As muscle weakness progresses, people give different answers
In this age of obsession about body image, when someone asks me if I want a piece of strawberry pie for dessert, I’m apt to decline. “No thanks. I need to maintain my girlish figure.”
My playful reply is designed to conceal the fact that I’m actually assessing my ability, as a 40-pound skinny mini with spinal muscular atrophy type 2 (SMA2), to eat the pie.
The approval of Myozyme in 2006, after decades of research, has transformed Pompe disease from a severely disabling or fatal condition into a treatable, chronic disorder. But responses to the drug vary, its cost is high, and some questions remain unanswered.
Mia Hanley of Cranston, R.I., looks pretty much like any 4-year-old preschooler. She’s a normal height and weight, walks well and has good language skills. In fact, when she started preschool at age 3, her fine motor skills were so good that she didn’t qualify for special services in that area.
Looking at Mia, most people would never suspect she spends every other Friday at Hasbro Children’s...
(Note: For more on this topic, see “What Not to Eat.”)
Hank Santini, Hillary Gibson and Vincent DaSilva all have Pompe disease (acid maltase deficiency) and say they’ve benefited enormously from the advice they received on nutrition and exercise from metabolic endocrinologist Alfred Slonim, now at Columbia University in New York.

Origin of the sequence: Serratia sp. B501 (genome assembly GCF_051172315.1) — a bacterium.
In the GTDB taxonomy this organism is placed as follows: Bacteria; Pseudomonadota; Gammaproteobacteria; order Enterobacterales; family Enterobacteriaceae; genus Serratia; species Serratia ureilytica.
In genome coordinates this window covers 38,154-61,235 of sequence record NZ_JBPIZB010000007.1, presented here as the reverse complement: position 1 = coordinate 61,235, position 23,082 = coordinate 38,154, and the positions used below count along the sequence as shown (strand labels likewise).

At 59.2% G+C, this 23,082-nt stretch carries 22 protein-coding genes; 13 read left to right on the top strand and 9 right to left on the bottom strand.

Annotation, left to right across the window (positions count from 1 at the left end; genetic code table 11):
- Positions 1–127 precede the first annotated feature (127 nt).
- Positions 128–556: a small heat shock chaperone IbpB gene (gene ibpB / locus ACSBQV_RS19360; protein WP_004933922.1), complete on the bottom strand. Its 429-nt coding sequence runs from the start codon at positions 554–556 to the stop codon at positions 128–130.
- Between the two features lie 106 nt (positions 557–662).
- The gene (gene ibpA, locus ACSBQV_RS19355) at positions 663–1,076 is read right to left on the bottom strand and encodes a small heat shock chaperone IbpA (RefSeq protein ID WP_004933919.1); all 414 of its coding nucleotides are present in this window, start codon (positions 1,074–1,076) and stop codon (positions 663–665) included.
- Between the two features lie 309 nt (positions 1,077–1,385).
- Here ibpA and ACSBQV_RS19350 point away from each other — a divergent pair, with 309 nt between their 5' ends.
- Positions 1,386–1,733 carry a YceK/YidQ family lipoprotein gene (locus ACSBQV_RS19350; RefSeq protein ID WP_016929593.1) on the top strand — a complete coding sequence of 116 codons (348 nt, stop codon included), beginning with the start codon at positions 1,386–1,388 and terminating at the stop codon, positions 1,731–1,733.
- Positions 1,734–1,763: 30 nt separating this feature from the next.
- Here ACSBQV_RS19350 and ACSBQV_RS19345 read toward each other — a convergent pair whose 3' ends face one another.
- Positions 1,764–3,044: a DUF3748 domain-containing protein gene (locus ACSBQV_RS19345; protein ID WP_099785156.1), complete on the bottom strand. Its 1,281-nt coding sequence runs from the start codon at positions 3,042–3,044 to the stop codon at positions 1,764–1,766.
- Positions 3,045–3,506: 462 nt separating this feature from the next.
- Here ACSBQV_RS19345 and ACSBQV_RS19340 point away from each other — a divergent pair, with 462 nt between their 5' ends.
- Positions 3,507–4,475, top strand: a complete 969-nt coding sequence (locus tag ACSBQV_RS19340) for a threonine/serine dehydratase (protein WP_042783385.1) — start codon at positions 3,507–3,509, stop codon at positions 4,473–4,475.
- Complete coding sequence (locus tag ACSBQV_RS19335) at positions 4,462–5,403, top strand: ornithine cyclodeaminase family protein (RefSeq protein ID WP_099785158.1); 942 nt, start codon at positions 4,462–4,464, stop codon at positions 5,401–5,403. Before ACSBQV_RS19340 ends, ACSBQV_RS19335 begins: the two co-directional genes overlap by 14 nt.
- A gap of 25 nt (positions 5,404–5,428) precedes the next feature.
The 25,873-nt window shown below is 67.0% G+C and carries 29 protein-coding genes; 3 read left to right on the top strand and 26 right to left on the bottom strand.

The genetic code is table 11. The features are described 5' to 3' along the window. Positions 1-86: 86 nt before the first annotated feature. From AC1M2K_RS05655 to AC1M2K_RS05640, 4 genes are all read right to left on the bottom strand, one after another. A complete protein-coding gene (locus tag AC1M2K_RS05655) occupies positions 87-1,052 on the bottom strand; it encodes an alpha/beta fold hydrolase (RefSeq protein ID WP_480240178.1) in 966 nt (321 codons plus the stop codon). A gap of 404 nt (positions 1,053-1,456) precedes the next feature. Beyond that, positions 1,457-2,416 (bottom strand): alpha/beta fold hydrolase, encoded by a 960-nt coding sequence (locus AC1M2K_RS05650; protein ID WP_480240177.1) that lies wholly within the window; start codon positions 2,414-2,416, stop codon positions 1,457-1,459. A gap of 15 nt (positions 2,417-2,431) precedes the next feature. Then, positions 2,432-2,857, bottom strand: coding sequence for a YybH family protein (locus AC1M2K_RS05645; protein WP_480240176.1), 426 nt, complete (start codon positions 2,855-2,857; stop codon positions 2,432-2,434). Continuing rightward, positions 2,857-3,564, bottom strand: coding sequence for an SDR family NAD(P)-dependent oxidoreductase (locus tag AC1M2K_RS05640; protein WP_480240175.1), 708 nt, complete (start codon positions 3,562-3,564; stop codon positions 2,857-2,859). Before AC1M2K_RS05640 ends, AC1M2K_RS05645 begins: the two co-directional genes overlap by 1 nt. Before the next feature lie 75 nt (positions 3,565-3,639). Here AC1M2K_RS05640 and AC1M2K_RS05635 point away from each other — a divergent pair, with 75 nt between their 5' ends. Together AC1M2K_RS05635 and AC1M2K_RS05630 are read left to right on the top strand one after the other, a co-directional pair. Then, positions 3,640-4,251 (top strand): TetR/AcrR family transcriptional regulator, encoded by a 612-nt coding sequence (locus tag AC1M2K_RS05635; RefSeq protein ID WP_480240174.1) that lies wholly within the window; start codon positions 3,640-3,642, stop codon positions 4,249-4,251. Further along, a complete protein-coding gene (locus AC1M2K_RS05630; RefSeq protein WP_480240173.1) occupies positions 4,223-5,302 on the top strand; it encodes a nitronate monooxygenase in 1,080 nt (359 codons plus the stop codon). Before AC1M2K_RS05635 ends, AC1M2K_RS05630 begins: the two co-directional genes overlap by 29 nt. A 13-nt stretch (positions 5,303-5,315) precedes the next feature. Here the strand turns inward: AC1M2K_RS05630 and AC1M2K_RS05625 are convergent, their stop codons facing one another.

Some consensus, much controversy about diet in three metabolic diseases
Mark Tarnopolsky, a professor of pediatrics and medicine at McMaster University in Hamilton, Ontario, remembers clearly a patient he saw more than a decade ago, when he first began specializing in metabolism and nutrition.
The patient was an 8-year-old boy who had rapidly become weak and eventually almost completely paralyzed after exercising. His muscles were breaking down, spilling a protein...
Most people with limited mobility don't need to be told how hard it is not to gain excess weight, but many don't know that restricting calories without regard to protein intake can add to muscle wasting. Two new studies say finding the right balance is a challenge.
Nutrition inadequate in many with MD
Researchers at McMaster University in Hamilton, Ontario, say adults with muscular dystrophy may...
Extra pounds carry more weight in neuromuscular disease
If you’re reading this article, you’ve probably already tried to lose weight. You already know the basic, simple formula for success (burn more calories than you eat), and you know just how devilishly hard it is to follow.
People with neuromuscular diseases are up against a double (or triple or quadruple) whammy when it comes to losing weight. In addition to the usual dieting challenges — yummy...
Dispatches from the battle of the bulge
In her daily life with mitochondrial myopathy, Deanna Briegge of Perry, Okla., often turns to this bit of wisdom from financial guru Bob Proctor: “You can do anything if you put your focus on how to do it, rather than on why you can’t.”
Although Briegge, 59, isn’t overweight, she sees her scale slowly creeping upward each year and tries to focus on ways to maintain health and fitness — watching...